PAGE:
The projected effects of climate change will most likely preclude future rearing of Spring Chinook Salmon at Warm Springs NFH unless adaptive measures are implemented. Major new construction at Warm Springs NFH will likely be necessary to maintain juvenile Spring Chinook Salmon on station from late spring through early fall in the 2040s. Warm Springs NFH may be able to continue its current role as an adult collection and smolt-release facility in the 2040s if juveniles are reared elsewhere. The hatchery appears to be highly vulnerable to future flood risks because of a major shift in hydrology from a primarily snowmelt-driven watershed to a mixed rain and snowmelt-driven watershed. Wildfire risks from late spring through early fall are also expected to increase through the 2040s and beyond.

Makah NFH Vulnerability Assessment

Aerial View of Winthrop NFH

Assessment Partners:

  • • The Makah Tribe

Read the full report:

Makah NFH propagates and releases fall-run Chinook salmon, coho salmon, and winter-run steelhead to support tribal fisheries, and commercial and recreational harvest. Climate change is projected to increase surface water temperatures in all months. In addition, mean monthly flows of the Tsoo-Yess River are projected to increase between October-March but decrease between June-September. Projected changes in precipitation and hydrology suggest an increased probability of severe summer droughts and more intense winter storms, which in turn increases the likelihood of water shortages in summer and flooding in winter.

Changing environmental conditions at Makah NFH will most likely not preclude the continued propagation of Chinook salmon, but thermal stresses and disease risks are expected to reduce the likelihood of maintaining coho salmon and steelhead at the hatchery during the summer months. The coho salmon and steelhead programs are highly vulnerable to the projected effects of climate change, and significant adaptive measures will need to be implemented if those species are to be propagated at the hatchery through the 2040s.

Quilcene NFH Vulnerability Assessment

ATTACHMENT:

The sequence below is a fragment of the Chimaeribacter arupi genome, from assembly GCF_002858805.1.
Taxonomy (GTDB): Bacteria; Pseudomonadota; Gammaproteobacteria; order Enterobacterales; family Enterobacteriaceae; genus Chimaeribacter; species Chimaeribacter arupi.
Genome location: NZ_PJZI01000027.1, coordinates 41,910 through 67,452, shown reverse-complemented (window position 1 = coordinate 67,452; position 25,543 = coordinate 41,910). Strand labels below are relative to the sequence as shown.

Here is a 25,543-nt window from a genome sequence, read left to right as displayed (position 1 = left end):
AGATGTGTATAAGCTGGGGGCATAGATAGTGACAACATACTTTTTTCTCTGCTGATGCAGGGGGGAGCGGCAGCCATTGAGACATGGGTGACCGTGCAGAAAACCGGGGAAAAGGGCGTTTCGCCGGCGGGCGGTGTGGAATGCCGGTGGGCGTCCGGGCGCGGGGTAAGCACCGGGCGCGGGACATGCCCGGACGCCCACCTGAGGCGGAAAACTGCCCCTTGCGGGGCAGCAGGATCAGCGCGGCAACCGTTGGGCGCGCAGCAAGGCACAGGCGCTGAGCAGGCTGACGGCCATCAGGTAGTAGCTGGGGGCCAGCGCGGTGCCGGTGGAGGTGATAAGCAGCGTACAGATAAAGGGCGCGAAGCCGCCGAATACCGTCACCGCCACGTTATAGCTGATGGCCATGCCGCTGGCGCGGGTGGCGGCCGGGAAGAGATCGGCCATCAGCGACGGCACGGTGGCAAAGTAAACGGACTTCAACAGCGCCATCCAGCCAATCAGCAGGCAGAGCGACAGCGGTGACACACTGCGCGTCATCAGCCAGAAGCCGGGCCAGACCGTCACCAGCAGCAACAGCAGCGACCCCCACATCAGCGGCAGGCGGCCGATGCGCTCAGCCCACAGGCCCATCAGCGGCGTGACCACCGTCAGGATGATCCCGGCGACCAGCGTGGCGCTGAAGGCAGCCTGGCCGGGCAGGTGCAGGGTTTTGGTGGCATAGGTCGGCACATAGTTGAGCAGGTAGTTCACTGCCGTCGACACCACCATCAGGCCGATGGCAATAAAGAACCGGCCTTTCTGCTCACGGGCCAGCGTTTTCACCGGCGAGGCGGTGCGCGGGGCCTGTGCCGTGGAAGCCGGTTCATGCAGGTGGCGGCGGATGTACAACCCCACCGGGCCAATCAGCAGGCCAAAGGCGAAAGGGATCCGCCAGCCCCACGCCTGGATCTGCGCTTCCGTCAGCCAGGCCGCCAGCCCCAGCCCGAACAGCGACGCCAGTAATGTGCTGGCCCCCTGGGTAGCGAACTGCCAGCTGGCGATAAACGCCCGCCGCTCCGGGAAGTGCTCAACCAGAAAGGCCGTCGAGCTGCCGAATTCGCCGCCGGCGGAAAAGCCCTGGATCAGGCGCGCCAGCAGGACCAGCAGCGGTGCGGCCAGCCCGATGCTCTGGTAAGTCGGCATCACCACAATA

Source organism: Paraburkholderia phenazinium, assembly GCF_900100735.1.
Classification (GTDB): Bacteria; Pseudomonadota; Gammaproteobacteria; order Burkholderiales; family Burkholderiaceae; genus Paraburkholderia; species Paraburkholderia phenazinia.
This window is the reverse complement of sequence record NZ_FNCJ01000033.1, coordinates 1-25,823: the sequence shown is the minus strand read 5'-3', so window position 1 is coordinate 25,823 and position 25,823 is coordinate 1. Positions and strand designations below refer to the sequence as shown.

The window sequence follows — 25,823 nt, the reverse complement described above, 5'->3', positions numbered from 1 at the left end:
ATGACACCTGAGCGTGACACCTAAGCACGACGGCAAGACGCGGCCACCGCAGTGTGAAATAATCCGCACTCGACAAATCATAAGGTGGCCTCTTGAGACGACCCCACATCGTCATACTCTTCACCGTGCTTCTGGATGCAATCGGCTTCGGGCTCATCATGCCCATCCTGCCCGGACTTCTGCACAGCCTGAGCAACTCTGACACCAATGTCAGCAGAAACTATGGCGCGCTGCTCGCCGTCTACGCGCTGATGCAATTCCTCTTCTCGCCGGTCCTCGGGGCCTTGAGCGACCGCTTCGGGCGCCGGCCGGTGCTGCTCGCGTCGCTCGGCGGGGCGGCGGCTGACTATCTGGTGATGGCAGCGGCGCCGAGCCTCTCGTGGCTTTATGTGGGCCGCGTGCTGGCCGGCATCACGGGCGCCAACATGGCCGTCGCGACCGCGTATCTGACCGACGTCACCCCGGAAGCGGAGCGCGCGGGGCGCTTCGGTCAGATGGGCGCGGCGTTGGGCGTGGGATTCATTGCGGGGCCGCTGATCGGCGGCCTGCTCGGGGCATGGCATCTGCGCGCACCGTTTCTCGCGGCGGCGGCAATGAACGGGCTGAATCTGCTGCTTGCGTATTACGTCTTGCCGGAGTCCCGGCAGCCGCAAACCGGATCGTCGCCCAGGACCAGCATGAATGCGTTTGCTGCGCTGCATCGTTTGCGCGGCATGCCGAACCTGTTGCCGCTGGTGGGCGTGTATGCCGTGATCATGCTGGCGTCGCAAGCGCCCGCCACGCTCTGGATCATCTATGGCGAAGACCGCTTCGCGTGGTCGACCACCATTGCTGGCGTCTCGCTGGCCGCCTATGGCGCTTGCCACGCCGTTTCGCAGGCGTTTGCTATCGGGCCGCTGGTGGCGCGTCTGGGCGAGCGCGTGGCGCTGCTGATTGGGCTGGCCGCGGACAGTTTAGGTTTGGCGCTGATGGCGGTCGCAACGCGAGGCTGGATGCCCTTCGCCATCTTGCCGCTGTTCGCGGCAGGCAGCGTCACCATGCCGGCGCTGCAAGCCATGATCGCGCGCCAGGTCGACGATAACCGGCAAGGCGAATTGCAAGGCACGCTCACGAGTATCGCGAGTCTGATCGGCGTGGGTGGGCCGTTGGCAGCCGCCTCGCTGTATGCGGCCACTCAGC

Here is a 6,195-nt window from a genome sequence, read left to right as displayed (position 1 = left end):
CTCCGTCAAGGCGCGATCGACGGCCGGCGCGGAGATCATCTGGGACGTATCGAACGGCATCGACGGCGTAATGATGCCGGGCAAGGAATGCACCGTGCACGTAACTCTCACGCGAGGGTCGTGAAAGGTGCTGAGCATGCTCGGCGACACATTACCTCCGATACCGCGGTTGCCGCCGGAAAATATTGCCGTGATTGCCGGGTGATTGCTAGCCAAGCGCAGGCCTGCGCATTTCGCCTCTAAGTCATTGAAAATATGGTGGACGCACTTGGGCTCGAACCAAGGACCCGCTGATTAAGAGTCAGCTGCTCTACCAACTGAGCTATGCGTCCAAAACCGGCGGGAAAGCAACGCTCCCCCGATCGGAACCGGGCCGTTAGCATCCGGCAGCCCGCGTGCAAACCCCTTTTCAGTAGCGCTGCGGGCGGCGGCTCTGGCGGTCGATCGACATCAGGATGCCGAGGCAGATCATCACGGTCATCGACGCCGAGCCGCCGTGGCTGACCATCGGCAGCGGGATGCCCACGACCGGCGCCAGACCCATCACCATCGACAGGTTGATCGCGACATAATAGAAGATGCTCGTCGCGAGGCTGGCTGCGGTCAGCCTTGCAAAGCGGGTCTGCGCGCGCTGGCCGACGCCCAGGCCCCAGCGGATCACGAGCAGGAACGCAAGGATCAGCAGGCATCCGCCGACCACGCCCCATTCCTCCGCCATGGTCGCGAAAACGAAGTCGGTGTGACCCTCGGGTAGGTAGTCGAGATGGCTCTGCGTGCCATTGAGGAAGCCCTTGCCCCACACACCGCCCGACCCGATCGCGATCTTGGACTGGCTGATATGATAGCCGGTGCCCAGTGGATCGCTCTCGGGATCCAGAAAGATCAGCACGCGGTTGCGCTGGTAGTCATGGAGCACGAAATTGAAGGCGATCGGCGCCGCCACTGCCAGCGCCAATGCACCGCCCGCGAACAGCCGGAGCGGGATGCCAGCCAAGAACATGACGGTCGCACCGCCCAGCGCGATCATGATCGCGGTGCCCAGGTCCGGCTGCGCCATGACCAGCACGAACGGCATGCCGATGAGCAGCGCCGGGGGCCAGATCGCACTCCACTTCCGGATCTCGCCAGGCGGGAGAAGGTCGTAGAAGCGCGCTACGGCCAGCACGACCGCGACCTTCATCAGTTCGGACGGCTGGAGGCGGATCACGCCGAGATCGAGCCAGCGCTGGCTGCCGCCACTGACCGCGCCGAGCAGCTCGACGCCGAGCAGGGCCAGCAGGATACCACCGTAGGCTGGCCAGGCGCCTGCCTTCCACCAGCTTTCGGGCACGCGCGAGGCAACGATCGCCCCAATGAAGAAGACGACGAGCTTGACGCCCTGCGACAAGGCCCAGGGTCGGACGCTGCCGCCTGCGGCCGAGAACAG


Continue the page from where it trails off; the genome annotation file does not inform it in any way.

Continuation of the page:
Aerial View of Winthrop NFH

Assessment Partners:

  • • Jamestown S'Klallam Tribe
  • • Lower Elwha Klallam Tribe
  • • Port Gamble S’Klallam Tribe
  • • Skokomish Indian Tribe
  • • Suquamish Tribe
  • • Northwest Indian Fish Commission
  • • Point No Point Treaty Council
  • • NOAA Fisheries
  • • Washington Department of Fish and Wildlife

Quilcene NFH propagates and releases coho salmon to support tribal and other fisheries in Hood Canal and elsewhere. Climate change is projected to increase stream temperatures year-round, decrease water availability during the summer, and increase the probability of floods on the Big Quilcene River during the late fall and winter.

Changing environmental conditions at Quilcene NFH will not preclude the culture of coho salmon in the 2040s, but disease risks are expected to increase, both at the hatchery for freshwater pathogens and in adjacent marine areas due to harmful algal blooms.

Read the full report:

Pilot Assessment at Winthrop NFH

Aerial View of Winthrop NFH

Assessment Partners:

  • • Climate Impacts Group at University of Washington
  • • Pacific Region Climate Change Board
  • • Yakama Nation


The programs at Winthrop NFH were chosen by the Pacific Region Fish and Aquatic Conservation Program to serve as a pilot evaluation of the quantitative model within the Pacific Region. The full report uses information provided by the hatchery and climate change projections to determine the NFH's vulnerability to climate change by the year 2040 and summarize possible adaptive strategies.

Read the full report:


General Climate Change Vulnerability Assessment Questions:
Don Campton
Science Advisor

Modeling Questions:
Doug Peterson
Quantitative Ecology & Technology, Senior Scientist
360-425-6072, x302

National Fish Hatchery Questions:
Chris Pasley
Hatchery Manager


Last Updated: January 14, 2022